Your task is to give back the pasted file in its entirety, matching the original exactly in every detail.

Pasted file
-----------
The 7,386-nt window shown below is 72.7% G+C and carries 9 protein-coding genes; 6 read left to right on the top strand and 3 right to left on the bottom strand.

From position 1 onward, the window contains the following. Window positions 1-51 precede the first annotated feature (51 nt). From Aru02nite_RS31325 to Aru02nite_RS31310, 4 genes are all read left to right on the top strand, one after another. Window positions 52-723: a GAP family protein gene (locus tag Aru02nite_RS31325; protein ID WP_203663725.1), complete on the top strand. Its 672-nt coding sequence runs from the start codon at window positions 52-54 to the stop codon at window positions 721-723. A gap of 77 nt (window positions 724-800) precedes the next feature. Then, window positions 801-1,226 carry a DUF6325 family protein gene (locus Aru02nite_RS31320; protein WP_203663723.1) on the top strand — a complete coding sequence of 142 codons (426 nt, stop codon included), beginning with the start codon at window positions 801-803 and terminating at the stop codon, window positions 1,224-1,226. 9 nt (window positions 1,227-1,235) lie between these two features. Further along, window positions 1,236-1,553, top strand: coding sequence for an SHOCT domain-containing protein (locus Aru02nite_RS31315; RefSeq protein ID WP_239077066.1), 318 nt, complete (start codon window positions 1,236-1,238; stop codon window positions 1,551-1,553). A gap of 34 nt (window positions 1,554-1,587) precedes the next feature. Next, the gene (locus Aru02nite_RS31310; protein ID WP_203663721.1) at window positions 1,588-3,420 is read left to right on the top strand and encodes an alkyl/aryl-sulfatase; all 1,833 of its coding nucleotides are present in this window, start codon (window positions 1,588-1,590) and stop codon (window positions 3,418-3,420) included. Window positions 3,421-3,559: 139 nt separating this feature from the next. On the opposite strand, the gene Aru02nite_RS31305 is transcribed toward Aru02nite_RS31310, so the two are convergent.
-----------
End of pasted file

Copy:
The 7,386-nt window shown below is 72.7% G+C and carries 9 protein-coding genes; 6 read left to right on the top strand and 3 right to left on the bottom strand.

From position 1 onward, the window contains the following. Window positions 1-51 precede the first annotated feature (51 nt). From Aru02nite_RS31325 to Aru02nite_RS31310, 4 genes are all read left to right on the top strand, one after another. Window positions 52-723: a GAP family protein gene (locus tag Aru02nite_RS31325; protein ID WP_203663725.1), complete on the top strand. Its 672-nt coding sequence runs from the start codon at window positions 52-54 to the stop codon at window positions 721-723. A gap of 77 nt (window positions 724-800) precedes the next feature. Then, window positions 801-1,226 carry a DUF6325 family protein gene (locus Aru02nite_RS31320; protein WP_203663723.1) on the top strand — a complete coding sequence of 142 codons (426 nt, stop codon included), beginning with the start codon at window positions 801-803 and terminating at the stop codon, window positions 1,224-1,226. 9 nt (window positions 1,227-1,235) lie between these two features. Further along, window positions 1,236-1,553, top strand: coding sequence for an SHOCT domain-containing protein (locus Aru02nite_RS31315; RefSeq protein ID WP_239077066.1), 318 nt, complete (start codon window positions 1,236-1,238; stop codon window positions 1,551-1,553). A gap of 34 nt (window positions 1,554-1,587) precedes the next feature. Next, the gene (locus Aru02nite_RS31310; protein ID WP_203663721.1) at window positions 1,588-3,420 is read left to right on the top strand and encodes an alkyl/aryl-sulfatase; all 1,833 of its coding nucleotides are present in this window, start codon (window positions 1,588-1,590) and stop codon (window positions 3,418-3,420) included. Window positions 3,421-3,559: 139 nt separating this feature from the next. On the opposite strand, the gene Aru02nite_RS31305 is transcribed toward Aru02nite_RS31310, so the two are convergent.